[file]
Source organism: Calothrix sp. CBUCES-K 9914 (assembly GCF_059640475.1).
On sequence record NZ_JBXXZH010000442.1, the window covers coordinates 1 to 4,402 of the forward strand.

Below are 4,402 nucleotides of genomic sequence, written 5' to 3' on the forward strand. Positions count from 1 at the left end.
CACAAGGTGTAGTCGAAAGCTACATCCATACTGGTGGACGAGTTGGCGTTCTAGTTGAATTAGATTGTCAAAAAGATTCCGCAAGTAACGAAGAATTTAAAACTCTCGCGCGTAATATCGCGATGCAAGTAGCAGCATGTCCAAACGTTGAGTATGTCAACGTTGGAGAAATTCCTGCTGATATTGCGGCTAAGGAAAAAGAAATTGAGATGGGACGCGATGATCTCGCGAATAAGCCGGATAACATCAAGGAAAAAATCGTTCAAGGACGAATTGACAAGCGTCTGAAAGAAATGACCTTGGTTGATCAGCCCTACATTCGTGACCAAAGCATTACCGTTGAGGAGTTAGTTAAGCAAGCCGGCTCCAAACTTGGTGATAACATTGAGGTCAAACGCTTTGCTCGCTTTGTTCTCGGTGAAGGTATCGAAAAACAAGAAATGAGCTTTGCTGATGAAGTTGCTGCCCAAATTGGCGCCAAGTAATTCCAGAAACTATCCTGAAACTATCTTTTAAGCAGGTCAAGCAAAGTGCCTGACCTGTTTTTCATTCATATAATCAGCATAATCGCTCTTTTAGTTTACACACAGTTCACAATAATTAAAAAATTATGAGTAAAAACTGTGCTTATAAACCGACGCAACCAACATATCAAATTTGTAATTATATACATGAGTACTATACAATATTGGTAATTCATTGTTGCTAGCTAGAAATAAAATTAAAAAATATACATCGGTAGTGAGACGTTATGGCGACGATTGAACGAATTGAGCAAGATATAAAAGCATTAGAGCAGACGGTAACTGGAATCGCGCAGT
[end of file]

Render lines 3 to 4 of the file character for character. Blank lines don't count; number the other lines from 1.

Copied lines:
Below are 4,402 nucleotides of genomic sequence, written 5' to 3' on the forward strand. Positions count from 1 at the left end.
CACAAGGTGTAGTCGAAAGCTACATCCATACTGGTGGACGAGTTGGCGTTCTAGTTGAATTAGATTGTCAAAAAGATTCCGCAAGTAACGAAGAATTTAAAACTCTCGCGCGTAATATCGCGATGCAAGTAGCAGCATGTCCAAACGTTGAGTATGTCAACGTTGGAGAAATTCCTGCTGATATTGCGGCTAAGGAAAAAGAAATTGAGATGGGACGCGATGATCTCGCGAATAAGCCGGATAACATCAAGGAAAAAATCGTTCAAGGACGAATTGACAAGCGTCTGAAAGAAATGACCTTGGTTGATCAGCCCTACATTCGTGACCAAAGCATTACCGTTGAGGAGTTAGTTAAGCAAGCCGGCTCCAAACTTGGTGATAACATTGAGGTCAAACGCTTTGCTCGCTTTGTTCTCGGTGAAGGTATCGAAAAACAAGAAATGAGCTTTGCTGATGAAGTTGCTGCCCAAATTGGCGCCAAGTAATTCCAGAAACTATCCTGAAACTATCTTTTAAGCAGGTCAAGCAAAGTGCCTGACCTGTTTTTCATTCATATAATCAGCATAATCGCTCTTTTAGTTTACACACAGTTCACAATAATTAAAAAATTATGAGTAAAAACTGTGCTTATAAACCGACGCAACCAACATATCAAATTTGTAATTATATACATGAGTACTATACAATATTGGTAATTCATTGTTGCTAGCTAGAAATAAAATTAAAAAATATACATCGGTAGTGAGACGTTATGGCGACGATTGAACGAATTGAGCAAGATATAAAAGCATTAGAGCAGACGGTAACTGGAATCGCGCAGT